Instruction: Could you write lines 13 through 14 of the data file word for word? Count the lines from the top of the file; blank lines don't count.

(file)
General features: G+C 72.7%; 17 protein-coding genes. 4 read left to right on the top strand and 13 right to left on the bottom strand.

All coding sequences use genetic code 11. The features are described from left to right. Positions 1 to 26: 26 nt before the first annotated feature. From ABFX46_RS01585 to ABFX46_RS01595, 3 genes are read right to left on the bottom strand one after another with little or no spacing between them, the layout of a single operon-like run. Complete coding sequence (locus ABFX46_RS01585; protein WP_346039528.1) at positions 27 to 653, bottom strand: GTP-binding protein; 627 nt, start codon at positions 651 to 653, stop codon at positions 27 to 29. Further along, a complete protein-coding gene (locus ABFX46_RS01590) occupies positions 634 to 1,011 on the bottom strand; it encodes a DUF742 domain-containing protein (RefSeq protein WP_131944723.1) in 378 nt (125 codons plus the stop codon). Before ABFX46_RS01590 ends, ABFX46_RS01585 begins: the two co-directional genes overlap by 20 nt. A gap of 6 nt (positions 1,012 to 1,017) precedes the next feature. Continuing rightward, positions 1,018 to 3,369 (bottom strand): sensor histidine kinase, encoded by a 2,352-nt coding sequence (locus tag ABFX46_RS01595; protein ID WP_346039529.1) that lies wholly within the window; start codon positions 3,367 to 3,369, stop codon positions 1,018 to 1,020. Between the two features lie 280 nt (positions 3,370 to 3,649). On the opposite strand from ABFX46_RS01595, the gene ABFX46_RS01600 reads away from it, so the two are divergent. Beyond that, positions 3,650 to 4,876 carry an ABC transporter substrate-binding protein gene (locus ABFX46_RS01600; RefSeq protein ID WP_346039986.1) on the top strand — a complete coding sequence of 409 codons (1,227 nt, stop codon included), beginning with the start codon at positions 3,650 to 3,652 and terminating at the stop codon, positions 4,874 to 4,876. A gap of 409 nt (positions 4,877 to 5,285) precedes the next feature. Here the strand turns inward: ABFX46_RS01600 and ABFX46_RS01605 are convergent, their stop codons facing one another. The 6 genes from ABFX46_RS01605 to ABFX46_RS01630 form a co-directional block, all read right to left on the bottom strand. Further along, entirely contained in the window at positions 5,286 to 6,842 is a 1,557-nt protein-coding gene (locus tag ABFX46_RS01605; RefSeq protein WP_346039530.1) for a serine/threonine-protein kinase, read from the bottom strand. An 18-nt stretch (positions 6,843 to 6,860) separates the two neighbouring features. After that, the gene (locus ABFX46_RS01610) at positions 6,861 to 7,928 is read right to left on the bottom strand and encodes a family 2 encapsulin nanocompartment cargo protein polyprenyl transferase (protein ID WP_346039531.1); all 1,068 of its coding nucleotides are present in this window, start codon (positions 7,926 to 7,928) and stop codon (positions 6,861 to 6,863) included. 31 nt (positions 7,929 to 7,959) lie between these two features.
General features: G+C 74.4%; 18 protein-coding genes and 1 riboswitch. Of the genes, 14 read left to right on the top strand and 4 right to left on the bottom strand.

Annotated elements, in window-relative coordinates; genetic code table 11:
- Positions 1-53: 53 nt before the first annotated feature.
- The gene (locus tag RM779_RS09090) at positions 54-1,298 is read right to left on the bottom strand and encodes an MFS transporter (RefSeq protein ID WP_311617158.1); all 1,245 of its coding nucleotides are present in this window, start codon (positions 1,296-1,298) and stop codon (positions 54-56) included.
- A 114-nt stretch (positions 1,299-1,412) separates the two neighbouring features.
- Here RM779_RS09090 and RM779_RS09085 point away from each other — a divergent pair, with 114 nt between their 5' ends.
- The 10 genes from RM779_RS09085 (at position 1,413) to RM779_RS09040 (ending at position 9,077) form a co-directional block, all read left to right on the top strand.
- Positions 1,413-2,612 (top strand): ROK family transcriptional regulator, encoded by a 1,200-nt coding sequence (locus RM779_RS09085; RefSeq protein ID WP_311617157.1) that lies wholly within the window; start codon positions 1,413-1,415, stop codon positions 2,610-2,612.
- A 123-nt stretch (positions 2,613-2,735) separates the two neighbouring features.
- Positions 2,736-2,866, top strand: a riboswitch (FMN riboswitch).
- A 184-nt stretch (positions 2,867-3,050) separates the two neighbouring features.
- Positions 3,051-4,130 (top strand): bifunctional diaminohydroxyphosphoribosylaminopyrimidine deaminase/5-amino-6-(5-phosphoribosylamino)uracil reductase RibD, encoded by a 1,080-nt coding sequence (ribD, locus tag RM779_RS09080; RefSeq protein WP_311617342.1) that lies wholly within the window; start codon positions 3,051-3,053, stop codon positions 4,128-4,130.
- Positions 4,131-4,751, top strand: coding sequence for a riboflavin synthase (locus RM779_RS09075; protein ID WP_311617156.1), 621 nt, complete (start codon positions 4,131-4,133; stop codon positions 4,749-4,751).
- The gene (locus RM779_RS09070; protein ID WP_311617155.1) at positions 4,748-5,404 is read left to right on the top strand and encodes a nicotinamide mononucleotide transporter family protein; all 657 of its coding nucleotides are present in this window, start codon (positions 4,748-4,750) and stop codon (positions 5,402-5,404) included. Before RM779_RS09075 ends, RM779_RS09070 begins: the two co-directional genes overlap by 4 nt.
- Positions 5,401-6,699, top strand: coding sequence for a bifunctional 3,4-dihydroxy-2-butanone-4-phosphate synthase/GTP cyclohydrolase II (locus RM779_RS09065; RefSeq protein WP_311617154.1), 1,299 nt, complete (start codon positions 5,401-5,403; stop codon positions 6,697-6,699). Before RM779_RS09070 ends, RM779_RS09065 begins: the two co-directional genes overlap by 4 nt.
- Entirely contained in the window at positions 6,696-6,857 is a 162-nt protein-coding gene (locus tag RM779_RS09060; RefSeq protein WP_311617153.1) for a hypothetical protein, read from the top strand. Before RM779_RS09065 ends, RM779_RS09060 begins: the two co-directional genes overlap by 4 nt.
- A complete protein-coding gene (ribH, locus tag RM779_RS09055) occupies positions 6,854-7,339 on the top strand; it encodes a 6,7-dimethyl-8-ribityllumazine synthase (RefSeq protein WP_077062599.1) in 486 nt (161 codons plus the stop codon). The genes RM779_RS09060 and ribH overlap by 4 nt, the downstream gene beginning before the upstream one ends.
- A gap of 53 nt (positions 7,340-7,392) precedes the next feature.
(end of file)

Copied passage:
- A 184-nt stretch (positions 2,867-3,050) separates the two neighbouring features.
- Positions 3,051-4,130 (top strand): bifunctional diaminohydroxyphosphoribosylaminopyrimidine deaminase/5-amino-6-(5-phosphoribosylamino)uracil reductase RibD, encoded by a 1,080-nt coding sequence (ribD, locus tag RM779_RS09080; RefSeq protein WP_311617342.1) that lies wholly within the window; start codon positions 3,051-3,053, stop codon positions 4,128-4,130.